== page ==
There is no doubt that gaining employment as a visually impaired person is difficult and can be a frustrating experience. Statistics clearly back this up with between 66 and 75 percent of working age with a visual impairment not in any work. This, to the onlooker, gives a false picture of the desire and motivation that many people have within this group to gain employment. The wealth of skills and knowledge is great and many employers are missing out on taking positive advantage of these valuable resources.
However, there is a clear distinction between the words difficult and impossible here as gaining a job is not always beyond the reach of aspiring job seekers. True, obstacles can be thrown in our way from time to time and it seems that many do not want to understand that we have ability, but it’s extremely important to keep going.
My employment journey has had more twists and turns than a hyper active break dancer. Since graduating from University in 1996, I have spent 7 of those years out of work and the other 11 in a number of jobs. From leaving university, I knew that I would have to further build up my skills in order to compete against others to gain employment. Instead of immediately trying for the open job market, I went back to college and started on the route of teaching. Why? Well, the main reason being that I felt a more directed approach would stand me a better chance of gaining something than just going for anything and everything. The laws of average may disagree, but when competing, it’s important to be more sure of what you want to do.
This college experience was not without difficulty in itself. One of the course leaders tried to stop me coming onto the courses, saying that it was full when in truth they hadn’t filled half the places. I had to go over his head to the college management to ensure that I got a place.
After gaining my adult and further education teacher’s qualification, I somehow strangely tried the open job market again. Hmm so much for the new direction, but I felt that more life and general job experience would stand me in greater sted for a future in teaching. Well, it may have, but those four years were frustrating as I tried several job centre funded work placements and work preparation projects. These were frustrating in the sense that I was told I could only do very basic administrative tasks – great. Luckily, during this time, I managed to do a lot of voluntary work; specifically teaching, public speaking and also charity management. The value of voluntary work cannot be underestimated as I will mention later.
As the new millennium, started to take hold, I began to wonder if I’d ever get into paid employment. I omitted to mention that during the first period of unemployment, I must have completed hundreds of job applications and gone to tens of interviews; all without success.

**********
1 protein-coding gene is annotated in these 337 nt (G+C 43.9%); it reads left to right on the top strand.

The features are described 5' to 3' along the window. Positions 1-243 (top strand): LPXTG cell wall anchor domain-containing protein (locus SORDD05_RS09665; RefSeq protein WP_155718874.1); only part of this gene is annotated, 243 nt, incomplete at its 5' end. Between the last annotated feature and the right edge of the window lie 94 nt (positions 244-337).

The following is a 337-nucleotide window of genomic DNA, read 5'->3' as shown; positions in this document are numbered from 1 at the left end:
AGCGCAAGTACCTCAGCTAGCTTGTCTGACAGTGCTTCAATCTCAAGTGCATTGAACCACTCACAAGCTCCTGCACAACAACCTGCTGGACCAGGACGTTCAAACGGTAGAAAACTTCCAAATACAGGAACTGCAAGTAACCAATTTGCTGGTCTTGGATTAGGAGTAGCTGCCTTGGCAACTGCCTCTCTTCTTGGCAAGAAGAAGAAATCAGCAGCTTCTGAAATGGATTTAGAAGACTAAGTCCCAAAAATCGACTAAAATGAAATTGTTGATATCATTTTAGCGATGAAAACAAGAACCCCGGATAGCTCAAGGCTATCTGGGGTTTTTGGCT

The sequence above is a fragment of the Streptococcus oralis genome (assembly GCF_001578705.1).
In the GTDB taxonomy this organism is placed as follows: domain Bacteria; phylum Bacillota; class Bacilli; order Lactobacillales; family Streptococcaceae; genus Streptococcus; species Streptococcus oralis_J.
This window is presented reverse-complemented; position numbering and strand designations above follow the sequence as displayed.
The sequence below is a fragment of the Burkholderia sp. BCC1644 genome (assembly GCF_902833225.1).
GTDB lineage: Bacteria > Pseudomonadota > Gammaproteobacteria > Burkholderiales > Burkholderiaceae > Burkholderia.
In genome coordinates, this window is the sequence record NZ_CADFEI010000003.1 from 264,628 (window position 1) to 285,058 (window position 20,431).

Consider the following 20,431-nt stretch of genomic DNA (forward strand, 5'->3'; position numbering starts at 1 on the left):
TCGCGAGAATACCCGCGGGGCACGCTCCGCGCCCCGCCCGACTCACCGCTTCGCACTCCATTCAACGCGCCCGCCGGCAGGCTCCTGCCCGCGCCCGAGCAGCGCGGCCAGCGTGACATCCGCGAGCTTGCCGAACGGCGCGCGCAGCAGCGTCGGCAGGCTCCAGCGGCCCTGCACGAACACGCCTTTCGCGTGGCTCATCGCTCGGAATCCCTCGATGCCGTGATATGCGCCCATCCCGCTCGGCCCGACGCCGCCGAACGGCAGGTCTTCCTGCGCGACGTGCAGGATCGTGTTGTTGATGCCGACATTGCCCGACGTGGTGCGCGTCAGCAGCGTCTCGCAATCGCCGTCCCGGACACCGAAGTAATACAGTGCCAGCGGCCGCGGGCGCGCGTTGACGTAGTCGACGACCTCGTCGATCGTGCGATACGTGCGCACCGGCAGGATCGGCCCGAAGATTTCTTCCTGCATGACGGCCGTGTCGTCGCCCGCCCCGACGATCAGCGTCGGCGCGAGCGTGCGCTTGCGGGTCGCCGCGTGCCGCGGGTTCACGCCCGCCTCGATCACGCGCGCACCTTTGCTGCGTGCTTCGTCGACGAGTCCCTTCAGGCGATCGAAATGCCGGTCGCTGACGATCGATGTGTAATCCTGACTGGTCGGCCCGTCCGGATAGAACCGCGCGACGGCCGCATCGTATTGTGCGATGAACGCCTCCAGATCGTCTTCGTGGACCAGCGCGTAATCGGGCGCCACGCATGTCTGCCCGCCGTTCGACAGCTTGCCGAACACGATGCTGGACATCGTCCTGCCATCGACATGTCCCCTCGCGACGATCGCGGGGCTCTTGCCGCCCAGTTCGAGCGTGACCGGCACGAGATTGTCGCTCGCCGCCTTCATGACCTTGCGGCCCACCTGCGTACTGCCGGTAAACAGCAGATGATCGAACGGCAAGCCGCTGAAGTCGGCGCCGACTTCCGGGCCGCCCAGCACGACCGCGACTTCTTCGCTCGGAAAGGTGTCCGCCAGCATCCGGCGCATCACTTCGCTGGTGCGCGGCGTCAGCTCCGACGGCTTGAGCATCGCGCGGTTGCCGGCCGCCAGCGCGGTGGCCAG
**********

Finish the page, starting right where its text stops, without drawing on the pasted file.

My situation changed however when I went on a residential work preparation course in the summer of 2001. Knowing that I already had a degree, a teaching certificate and quite a bit of voluntary teaching experience, the college that ran this programme made me aware of jobs that were coming up. I applied and hey presto I was successful. Now to make the most of this opportunity.
Over the next few years, I didn’t let the grass grow too much under my feet. From the initial teaching job, I varied this to work as a course tutor and varied my initial teaching role so that I taught in a number of areas including computers, Braille and braille technologies. Later on, I became involved in some project work which ultimately led me to gaining a new job as a European and International Projects manager. This enabled me to stay in education but at the same time widen and enhance my work experience; ensuring that I could gain as many relevant skills as possible.
Sadly, this experience came to an end when my job was made redundant in 2009. This is an experience that is quite often out of the control of the job holder, but is really symptomatic of organisational change and adjustment.
Therefore, it was yet another period of unemployment and this time it meant regular trips to sign on at the job centre; an experience in itself that could have been extremely de motivating. However, my determination to work and to try and control how I did this was very strong. I decided to get back into doing some voluntary work as it would help keep my skills updated and also demonstrate to perspective employers that I wanted to get back into work as soon as possible. I did a lot of computer teaching during this time and through this was finally made aware of a job that I now am currently doing. Whereas I thought I would be facing many a year looking for work, I managed to secure employment within two.
I have been in my current job for just under three years now. I am an Assistive Technology Co-ordinator, giving advice, information and training on a variety of technologies to visually impaired clients within the city of Leeds. I enjoy the job greatly and find it both enjoyable and rewarding. I work with a fantastic team and it’s great to go to work every day. My experience being unemployed though does not take away my empathy for anyone in that position and I wish that others could have the same opportunities that I have had so far.
It’s easy for me to say but when looking for work, it’s so important to keep going. If there are messages to give then it’s crucial to enhance skills through volunteering, try to look at areas that you feel you can succeed in and always believe that you will get something in the end.
I hope that my story helps.